— Adrian Benepe

Drive ins- 

Drive ins are such a fun and safe way to bring people together, without breaking social distancing codes. Drive ins are usually movie theaters but they can act as places to host other community events such as church services or school graduations. Seniors across the United States, including Mendham Highschool, are prevented from having graduation ceremonies because of the coronavirus. Many are turning to virtual ceremonies as an alternative, but seniors are protesting against this method. As these are unprecedented times, there are not many solutions to this problem, but drive ins could be a potential alternative. It could bring the class of 2020 together without the risk of spreading the virus, as the cars are usually more than 6 feet apart. Spencer Folmar, a filmmaker, is constructing a drive-in theater outside Orlando, Florida. The huge theater, set to hold 500 cars across five screens, is one of the largest in the United States. This could enable huge ceremonies like college graduations to happen in real life, rather than a virtual ceremony where the student presses an enter key to receive their diploma. As the United States currently has 305 drive-in theaters, governmental leaders should consider using these resources to make graduation and this summer more memorable for Americans.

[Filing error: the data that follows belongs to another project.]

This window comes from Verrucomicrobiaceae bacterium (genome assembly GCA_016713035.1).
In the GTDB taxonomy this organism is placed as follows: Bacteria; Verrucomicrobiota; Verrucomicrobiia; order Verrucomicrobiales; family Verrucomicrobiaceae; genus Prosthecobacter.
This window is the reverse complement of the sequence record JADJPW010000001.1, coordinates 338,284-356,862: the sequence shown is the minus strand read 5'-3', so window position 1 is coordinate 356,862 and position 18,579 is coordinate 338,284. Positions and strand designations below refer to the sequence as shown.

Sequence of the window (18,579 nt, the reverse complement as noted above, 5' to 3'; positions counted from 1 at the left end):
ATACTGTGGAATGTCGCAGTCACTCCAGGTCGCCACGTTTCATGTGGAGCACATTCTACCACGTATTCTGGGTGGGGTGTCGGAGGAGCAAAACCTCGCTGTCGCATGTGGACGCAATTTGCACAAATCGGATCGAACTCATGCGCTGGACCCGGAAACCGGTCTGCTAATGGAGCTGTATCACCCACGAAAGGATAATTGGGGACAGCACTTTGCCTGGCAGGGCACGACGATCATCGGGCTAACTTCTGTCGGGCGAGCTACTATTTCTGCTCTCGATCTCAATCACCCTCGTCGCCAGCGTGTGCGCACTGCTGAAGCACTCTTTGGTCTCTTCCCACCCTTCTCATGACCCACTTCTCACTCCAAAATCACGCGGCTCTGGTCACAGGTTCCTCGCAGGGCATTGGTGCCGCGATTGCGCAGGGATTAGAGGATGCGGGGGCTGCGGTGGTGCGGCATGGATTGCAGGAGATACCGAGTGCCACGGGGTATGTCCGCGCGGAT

A drive in movie theater in Lehigh Valley, PA